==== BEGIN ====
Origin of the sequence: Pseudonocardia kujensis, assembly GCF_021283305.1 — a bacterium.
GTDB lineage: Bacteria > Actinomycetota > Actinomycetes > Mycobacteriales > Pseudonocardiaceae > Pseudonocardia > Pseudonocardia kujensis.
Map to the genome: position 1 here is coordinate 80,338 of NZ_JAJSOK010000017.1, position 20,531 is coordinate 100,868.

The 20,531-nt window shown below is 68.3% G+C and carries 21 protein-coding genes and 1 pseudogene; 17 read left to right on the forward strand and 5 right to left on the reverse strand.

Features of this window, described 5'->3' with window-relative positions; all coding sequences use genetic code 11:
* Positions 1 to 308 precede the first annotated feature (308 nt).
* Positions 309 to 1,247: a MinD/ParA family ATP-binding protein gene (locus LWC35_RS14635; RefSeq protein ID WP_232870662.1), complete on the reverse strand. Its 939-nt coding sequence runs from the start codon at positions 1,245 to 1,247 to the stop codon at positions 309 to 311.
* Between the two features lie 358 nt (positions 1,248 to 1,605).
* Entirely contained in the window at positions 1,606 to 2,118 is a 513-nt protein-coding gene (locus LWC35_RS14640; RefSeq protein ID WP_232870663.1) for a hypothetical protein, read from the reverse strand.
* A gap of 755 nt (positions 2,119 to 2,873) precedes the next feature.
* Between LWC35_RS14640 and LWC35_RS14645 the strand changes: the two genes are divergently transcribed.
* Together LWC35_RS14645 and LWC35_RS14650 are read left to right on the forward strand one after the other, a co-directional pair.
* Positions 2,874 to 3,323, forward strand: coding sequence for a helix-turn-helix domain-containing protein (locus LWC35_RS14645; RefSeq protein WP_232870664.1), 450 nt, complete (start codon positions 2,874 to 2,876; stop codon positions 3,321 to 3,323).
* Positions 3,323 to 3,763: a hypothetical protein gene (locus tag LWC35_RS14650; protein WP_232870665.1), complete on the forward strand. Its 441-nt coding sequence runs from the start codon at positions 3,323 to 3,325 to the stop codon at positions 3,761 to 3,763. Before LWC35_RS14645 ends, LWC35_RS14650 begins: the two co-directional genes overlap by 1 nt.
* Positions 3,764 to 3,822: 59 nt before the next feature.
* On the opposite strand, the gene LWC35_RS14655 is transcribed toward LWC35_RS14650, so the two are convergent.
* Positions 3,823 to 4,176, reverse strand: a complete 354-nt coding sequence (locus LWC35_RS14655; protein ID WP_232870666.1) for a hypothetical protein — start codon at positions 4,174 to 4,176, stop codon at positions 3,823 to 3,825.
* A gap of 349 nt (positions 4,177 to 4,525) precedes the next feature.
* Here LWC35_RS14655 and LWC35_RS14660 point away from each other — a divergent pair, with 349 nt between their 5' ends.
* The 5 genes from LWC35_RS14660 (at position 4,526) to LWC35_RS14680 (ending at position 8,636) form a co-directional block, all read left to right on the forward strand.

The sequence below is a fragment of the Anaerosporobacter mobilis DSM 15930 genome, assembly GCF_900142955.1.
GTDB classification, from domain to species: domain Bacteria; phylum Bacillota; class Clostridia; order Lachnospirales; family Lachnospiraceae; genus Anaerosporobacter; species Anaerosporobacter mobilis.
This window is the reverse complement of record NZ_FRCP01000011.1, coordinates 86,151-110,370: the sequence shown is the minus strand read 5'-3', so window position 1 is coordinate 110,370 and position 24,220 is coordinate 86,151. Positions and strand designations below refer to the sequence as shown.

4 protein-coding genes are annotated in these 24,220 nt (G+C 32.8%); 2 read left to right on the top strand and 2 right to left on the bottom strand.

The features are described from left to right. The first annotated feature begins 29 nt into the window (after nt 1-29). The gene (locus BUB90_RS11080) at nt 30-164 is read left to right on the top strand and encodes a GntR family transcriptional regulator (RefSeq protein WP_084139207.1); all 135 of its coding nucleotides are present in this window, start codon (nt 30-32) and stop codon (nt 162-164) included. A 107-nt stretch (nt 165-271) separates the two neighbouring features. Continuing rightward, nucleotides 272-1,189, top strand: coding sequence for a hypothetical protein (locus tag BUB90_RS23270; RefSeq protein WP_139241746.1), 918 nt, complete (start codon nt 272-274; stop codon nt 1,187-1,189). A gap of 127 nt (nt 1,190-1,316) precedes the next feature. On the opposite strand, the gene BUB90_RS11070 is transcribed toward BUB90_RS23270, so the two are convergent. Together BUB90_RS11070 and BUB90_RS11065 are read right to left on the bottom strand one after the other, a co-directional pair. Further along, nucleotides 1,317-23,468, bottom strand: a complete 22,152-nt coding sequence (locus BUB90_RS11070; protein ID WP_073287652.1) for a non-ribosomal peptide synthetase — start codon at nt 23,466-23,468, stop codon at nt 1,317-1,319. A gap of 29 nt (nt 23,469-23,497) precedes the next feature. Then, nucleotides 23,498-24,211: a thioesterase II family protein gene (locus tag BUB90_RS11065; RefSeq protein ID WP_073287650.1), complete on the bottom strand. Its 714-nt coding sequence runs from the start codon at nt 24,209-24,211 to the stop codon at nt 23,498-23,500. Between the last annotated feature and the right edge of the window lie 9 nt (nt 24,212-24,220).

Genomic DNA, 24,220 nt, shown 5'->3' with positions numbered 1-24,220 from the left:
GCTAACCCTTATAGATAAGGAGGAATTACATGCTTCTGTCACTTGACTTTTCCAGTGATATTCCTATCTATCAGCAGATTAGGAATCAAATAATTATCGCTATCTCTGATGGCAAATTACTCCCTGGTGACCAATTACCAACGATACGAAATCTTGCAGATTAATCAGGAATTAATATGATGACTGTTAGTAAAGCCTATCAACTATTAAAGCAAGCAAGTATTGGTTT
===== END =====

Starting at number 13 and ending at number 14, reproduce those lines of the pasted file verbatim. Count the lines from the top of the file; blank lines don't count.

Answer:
* Positions 2,874 to 3,323, forward strand: coding sequence for a helix-turn-helix domain-containing protein (locus LWC35_RS14645; RefSeq protein WP_232870664.1), 450 nt, complete (start codon positions 2,874 to 2,876; stop codon positions 3,321 to 3,323).
* Positions 3,323 to 3,763: a hypothetical protein gene (locus tag LWC35_RS14650; protein WP_232870665.1), complete on the forward strand. Its 441-nt coding sequence runs from the start codon at positions 3,323 to 3,325 to the stop codon at positions 3,761 to 3,763. Before LWC35_RS14645 ends, LWC35_RS14650 begins: the two co-directional genes overlap by 1 nt.